There are many gadgets that motorcaravanners can think about investing their hard-earned coin in, and one of the more popular pieces of kit is a motorhome inverter.

As a rule, I’ve always been against inverters, because they are generally a great way to kill leisure batteries. The exception would be medical equipment that was only available in 230V form, such as a CPAP machine (although I understand these are also now available in 12V).

But I have a confession to make – I recently installed a 1500W pure sine wave inverter in KC. My reason for doing so doesn’t involve a direct medical need, either. My wife has very advanced arthritis in both knees and can no longer walk very far, so we bought a small mobility scooter.

However, we only had a mains-powered charger for it and much of our camping is done off-grid at motorsport venues, making it difficult to recharge the battery (it’s a small scooter, so doesn’t have a huge range). The inverter will allow us to recharge it more easily.

Another convenient use we have found for the inverter is powering the built-in microwave.

We both enjoy a nightcap of mulled wine, but we each prefer a different brand. We could warm our drinks in a pan on the stove, but that means warming one cupful at a time, which is frankly a pain. In the microwave, it takes just a couple of minutes to heat both cups at the same time. Although the current draw on the batteries is high (around 115A on start-up), this is only for a very brief period.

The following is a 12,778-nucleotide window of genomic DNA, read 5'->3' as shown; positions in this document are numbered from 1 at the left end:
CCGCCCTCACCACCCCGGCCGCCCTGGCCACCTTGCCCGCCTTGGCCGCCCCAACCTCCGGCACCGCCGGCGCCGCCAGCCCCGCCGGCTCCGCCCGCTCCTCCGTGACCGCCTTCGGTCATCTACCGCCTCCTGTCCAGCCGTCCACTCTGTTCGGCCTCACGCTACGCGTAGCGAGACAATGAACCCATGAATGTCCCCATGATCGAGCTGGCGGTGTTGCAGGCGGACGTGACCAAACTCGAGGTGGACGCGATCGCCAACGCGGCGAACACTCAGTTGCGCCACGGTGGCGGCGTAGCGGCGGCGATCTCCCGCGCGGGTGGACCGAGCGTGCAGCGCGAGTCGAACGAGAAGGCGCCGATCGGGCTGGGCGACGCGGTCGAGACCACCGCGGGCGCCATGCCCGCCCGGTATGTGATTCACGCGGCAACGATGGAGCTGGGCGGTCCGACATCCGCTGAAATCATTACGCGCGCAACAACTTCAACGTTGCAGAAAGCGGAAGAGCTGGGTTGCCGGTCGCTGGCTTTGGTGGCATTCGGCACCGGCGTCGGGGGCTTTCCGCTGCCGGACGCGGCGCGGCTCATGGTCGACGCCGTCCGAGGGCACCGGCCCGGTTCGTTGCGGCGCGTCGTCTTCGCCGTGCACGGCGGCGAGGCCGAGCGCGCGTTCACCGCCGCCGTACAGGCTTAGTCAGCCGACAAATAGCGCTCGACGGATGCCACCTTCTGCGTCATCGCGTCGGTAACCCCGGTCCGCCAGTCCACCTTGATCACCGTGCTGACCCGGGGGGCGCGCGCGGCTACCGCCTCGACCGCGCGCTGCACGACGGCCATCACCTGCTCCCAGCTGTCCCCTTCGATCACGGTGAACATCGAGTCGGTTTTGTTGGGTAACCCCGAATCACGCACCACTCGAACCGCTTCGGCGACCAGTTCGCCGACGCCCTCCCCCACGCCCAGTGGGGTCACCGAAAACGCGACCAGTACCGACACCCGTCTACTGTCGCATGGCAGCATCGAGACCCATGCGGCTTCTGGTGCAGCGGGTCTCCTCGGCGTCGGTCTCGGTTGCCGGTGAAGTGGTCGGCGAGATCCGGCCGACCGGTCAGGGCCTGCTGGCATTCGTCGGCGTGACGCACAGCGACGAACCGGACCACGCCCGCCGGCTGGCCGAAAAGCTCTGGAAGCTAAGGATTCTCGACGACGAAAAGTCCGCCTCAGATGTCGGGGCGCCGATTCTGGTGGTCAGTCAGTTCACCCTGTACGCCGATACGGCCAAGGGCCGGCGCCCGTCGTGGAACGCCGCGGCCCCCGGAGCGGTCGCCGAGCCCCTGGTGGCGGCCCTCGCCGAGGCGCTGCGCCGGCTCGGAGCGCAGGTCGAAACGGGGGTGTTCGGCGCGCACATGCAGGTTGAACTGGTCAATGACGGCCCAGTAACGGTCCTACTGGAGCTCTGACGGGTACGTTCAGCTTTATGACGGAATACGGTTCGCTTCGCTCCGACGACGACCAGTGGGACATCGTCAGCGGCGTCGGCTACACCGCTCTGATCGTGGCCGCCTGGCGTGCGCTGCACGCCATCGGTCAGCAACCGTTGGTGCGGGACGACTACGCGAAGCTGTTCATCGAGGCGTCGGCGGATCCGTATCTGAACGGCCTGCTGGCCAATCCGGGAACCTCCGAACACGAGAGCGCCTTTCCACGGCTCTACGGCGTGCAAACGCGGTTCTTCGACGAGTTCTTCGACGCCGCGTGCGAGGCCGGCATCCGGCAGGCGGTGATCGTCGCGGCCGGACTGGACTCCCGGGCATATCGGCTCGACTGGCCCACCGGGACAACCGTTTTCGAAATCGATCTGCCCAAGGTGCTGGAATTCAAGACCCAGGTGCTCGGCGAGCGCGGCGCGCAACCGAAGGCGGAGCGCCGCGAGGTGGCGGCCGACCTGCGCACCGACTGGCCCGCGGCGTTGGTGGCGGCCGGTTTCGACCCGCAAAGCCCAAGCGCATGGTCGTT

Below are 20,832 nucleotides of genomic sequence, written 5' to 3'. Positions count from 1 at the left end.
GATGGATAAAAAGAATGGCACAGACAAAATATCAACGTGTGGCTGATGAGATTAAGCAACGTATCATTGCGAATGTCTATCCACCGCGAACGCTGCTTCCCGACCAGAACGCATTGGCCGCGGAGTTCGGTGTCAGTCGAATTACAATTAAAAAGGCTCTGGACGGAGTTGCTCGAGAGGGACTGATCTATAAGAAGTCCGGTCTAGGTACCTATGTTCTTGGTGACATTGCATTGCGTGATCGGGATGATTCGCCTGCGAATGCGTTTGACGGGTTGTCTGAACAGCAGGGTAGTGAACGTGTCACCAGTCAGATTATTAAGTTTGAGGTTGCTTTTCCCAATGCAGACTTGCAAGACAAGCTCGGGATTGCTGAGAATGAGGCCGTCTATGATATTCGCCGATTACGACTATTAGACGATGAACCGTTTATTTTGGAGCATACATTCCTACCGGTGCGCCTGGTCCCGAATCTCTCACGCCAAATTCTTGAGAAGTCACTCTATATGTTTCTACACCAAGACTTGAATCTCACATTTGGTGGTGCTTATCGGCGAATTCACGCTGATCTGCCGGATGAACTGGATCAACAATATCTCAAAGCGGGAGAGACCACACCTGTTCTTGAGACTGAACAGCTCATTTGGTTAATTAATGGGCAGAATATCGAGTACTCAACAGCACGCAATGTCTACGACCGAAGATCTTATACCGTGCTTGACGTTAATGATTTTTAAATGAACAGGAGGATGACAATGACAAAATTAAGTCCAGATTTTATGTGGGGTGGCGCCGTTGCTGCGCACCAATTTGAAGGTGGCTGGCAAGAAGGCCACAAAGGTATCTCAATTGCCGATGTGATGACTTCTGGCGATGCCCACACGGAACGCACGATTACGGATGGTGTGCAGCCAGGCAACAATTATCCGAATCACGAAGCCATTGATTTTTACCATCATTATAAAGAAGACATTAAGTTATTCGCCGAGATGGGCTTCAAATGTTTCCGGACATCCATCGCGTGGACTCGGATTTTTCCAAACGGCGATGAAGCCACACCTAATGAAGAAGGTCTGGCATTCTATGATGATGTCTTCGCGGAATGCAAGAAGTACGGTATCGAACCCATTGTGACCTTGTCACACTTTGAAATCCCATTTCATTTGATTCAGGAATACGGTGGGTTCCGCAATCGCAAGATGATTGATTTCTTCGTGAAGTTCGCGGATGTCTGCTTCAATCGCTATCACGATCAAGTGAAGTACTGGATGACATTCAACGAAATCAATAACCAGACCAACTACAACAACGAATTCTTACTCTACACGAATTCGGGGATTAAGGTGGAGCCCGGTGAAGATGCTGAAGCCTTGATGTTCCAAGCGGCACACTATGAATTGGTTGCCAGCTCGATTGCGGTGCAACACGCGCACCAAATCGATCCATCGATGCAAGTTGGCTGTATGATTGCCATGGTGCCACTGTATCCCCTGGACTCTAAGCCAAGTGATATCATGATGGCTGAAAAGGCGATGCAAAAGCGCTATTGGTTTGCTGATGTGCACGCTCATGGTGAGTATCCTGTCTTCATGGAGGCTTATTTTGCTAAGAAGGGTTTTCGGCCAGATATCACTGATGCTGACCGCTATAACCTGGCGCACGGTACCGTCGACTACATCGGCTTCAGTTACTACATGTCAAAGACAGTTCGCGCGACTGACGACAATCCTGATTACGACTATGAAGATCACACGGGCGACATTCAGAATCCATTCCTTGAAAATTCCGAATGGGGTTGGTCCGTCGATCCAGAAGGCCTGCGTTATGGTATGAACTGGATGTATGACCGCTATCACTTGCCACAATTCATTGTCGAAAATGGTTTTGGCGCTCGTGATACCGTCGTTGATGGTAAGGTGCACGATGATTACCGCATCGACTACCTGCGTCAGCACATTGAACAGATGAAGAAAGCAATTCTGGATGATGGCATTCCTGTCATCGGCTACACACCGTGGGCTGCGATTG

We have a 100W solar panel factory-fitted on the roof, which so far seems to cope with recharging the batteries the next day.

I’m not overly keen on wiring inverters to feed all of the sockets in a motorhome, because that means a change-over device of some sort is required to switch between EHU and inverter.

Besides, I just don’t see the need to have every socket powered and available for use. I prefer to have separate sockets that are solely powered from the inverter.

One feature that was tempting was the ability to connect a remote switch panel to the inverter, which could be mounted somewhere convenient. The only downside to this was the LED on the remote panel, which remains permanently lit, whether or not the inverter is switched on.

It only draws a tiny current of 0.01A when the inverter is off, but if the motorhome is in storage for a few weeks, with poor or no sunlight, that could well drain the leisure batteries and might even do them some damage.

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